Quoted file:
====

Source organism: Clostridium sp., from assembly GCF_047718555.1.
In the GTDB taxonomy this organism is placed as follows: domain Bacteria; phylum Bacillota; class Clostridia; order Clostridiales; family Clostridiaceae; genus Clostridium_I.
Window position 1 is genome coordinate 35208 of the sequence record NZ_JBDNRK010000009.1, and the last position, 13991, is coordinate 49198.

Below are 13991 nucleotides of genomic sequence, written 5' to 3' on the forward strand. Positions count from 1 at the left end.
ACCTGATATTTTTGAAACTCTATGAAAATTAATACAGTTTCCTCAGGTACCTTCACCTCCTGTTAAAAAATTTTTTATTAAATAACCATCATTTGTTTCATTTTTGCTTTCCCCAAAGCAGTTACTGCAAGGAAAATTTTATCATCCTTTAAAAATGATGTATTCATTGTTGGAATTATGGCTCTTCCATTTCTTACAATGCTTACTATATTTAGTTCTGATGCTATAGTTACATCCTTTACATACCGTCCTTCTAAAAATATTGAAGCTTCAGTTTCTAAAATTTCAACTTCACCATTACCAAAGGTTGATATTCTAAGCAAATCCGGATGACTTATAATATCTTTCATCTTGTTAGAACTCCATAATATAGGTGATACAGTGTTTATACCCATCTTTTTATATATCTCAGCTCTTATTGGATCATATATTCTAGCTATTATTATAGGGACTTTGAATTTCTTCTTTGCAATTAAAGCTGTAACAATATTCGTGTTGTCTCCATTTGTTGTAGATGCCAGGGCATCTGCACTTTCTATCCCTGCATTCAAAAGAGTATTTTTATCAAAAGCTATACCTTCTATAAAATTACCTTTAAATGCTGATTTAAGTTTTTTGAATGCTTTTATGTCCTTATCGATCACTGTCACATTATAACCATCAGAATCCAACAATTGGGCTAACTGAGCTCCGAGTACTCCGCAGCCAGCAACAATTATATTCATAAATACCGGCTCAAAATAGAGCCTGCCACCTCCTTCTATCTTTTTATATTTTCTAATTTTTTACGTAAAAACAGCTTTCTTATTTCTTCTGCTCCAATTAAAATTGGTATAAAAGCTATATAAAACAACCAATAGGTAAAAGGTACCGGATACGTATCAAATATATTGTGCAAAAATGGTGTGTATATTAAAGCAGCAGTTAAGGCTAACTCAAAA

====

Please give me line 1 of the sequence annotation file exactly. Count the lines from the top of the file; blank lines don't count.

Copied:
Source organism: Clostridium sp., from assembly GCF_047718555.1.